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Cervus nippon - Sika deer

French name:  Cerf sika
Dutch name: Sikahert
Family: Cervidae
Group: Mammals
Origin: Asia
Habitat: terrestrial
Introduction:  game/fish stocking
ISEIA Score : 12
 
Naturalization
This species is not yet naturalised in Belgium.
Establishment potential in Belgium : high
It is already invasive in : France, Germany, Ireland, Poland, Switzerland, United Kingdom
Invasiveness
Reproduction in the wild: no
Dispersion potential: high
Natural habitats: high
More on naturalization and invasiveness: Sika deer is found in dense woodland and scrub, including the thicket stages of coniferous forests and adjacent open ground. It usually prefers early seral stages over mature forests. It can also be found in estuarine reed beds and similar wet areas. Sika is increasing and expanding in several European countries. It may build up to very high local densities before expanding population's range. In Northern Scotland, there has been a rapid population expansion since the 1970s, at a rate of 3-5 km per year.
Impacts on Species
Predation / Herbivory: high
Competition: medium
Disease transmission: likely
Genetic effects: high
Impacts on Ecosystems
Nutrient cycling: low
Physical alteration: high
Natural successions: likely
Food web alteration: likely
More on impacts: Sika can build up higher densities than red dear and can cause great environmental and economic damages to forests and wetlands due to ring barking (especially in hard winters), browsing, bole-scoring, trampling, etc. Hybrids with the native congeneric red deer are fertile, and further hybridisation or back-crossing to either parental type is rapidly threatening the genetic integrity of the native species. Sika are often reported to be better competitors than native deer species (e.g. roe deer). As with other deer species, sika are a possible source of bovine turbeculosis. They also play a role in the epidemiology of the nematode Asworthius sidemi, affecting other mammal species.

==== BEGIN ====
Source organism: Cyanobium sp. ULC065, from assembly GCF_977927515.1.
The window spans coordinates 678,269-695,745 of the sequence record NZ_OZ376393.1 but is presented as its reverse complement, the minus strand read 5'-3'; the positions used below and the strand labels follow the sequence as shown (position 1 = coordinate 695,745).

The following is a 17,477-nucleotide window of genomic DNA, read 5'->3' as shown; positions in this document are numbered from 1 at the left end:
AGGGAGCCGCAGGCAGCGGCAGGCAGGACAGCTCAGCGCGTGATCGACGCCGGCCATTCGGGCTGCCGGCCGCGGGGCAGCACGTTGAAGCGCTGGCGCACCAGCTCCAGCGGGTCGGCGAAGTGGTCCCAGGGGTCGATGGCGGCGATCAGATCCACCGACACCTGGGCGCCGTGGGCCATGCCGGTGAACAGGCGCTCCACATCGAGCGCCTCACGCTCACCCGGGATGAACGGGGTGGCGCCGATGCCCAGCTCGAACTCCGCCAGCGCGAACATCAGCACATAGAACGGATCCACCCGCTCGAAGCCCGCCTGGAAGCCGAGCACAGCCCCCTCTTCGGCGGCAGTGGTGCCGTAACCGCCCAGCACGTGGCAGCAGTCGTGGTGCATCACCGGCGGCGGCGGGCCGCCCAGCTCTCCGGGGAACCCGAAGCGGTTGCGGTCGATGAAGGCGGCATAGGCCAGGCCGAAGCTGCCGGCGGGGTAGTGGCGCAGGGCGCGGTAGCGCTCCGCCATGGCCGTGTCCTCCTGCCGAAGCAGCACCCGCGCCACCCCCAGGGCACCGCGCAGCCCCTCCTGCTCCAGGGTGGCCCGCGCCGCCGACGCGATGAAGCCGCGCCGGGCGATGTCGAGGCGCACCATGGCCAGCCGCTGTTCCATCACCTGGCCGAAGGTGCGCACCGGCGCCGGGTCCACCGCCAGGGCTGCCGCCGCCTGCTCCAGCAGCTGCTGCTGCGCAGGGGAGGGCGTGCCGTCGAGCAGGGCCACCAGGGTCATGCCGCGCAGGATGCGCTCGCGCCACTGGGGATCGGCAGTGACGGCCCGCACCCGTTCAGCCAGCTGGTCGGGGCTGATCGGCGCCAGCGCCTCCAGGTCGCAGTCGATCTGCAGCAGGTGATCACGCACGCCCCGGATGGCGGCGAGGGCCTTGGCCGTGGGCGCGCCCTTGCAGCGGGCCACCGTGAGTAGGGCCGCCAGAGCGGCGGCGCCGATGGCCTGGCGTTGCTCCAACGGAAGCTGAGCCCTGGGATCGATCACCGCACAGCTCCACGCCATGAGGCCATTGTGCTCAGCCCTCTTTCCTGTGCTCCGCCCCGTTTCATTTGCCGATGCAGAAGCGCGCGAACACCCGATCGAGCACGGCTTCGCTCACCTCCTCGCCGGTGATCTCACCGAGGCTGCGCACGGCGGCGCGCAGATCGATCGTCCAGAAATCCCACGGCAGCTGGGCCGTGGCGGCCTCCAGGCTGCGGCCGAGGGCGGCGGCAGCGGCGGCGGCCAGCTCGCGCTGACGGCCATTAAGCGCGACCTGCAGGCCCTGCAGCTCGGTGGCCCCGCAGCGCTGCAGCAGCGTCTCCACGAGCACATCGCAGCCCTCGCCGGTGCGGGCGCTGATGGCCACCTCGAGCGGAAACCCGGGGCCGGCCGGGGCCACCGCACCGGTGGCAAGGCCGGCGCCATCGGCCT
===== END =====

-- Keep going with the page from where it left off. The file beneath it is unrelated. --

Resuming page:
Data Source & References
Authors: Branquart Etienne, Licoppe Alain, Motte Grégory, Schockert Vinciane, Stuyck Jan
Published on:  23 March 2009
Last update:  11 December 2013
References:
Bartos, L. (2009)
Sika deer in continental Europe.
In: McCullough et al (Eds), Sika deer: biology and management of native and introduced populations, Springer Japan: 573-594.
Battersby, J. (2005)
UK mammals: species status and population trends.
JNCC/Tracking Mammals Partnership.
Fuller, R.J.& Gill, R.M.A. (2001)
Ecological impacts of deer in woodland.
Forestry 74(3): 189-192.
Gebhardt, H. (1996)
Ecological and economic consequences of introductions of exotic wildlife(birds and mammals) in Germany.
Wildlife Biology 2: 205-211.
Genovesi, P. & Putman, R. (2006)
Cervus nippon.
DAISIE factsheet.
Gill, R.M.A. (1992)
A review of damage by mammals in north temperate forest: 1. Deer.
Forestry 65(2): 145-169.
Gill, R.M.A. & Fuller, R.J. (2007)
The effects of deer browsing on woodland structure and songbirds in lowland Britain.
Ibis 149: 117-129.
Goodman, S.J., Barton, N.H., Swanson, G., Abernethy, K. & Pemberton, J.M. (1999)
Introgression through rare hybridization: a genetic study of a hybrid zone between red and sika deer (Genus Cervus) in Argyll, Scotland.
Genetics 152:355–371.
Harris, S., Morris, P., Wray, S. & Yalden, D. (1995)
A review of British mammals: population estimates and conservation status of British mammals other than cetaceans.
JNCC.
Mitchell-Jones, A. J., Amori, G., Bogdanowicz, W., Kryštufek, B., Reijnders, P. J. H., Spitzenberger, F., Stubbe, M., Thissen, J. B. M., Vohralík, V. & Zima, J. (1999)
The Atlas of European Mammals.
Poyser, London.
Pascal, M., Lorvelec, OL, Vigne J.D., Keith, P. & Clergeau, P. (2003)
Evolution holocène de la faune de vertébrés de France: invasions et extinctions.
INRA, CNRS, MNHN & MEDD.
Saint-Andrieux, C., Pfaff, E. & Guibert, B. (2009)
Le daim et le cerf sika en France: nouvel inventaire.
Faune sauvage 285: 10-15.
Swanson, G.M. & Putman, R. (2009)
Sika deer in the British Isles.
In: McCullough et al (Eds), Sika deer: biology and management of native and introduced populations, Springer Japan: 595-614.
Ward, A.I. (2005)
Expanding ranges of wild and feral deer in Great Britain.
Mammal Review 35: 165-173.
White, P.C.L., Ward, A.I., Smart, J.C.R. & Moore, N.P. (2004)
Impacts of deer and deer management on woodland biodiversity in the English lowlands.
Final report, The Woodland Trust.
Wittenberg, R. (2005)
An inventory of alien species and their threat to biodiversity and economy in Switzerland.
CABI Bioscience Switzerland Centre report to the Swiss Agency for Environment, Forests and Landscape. The environment in practice no. 0629: 155p.

 
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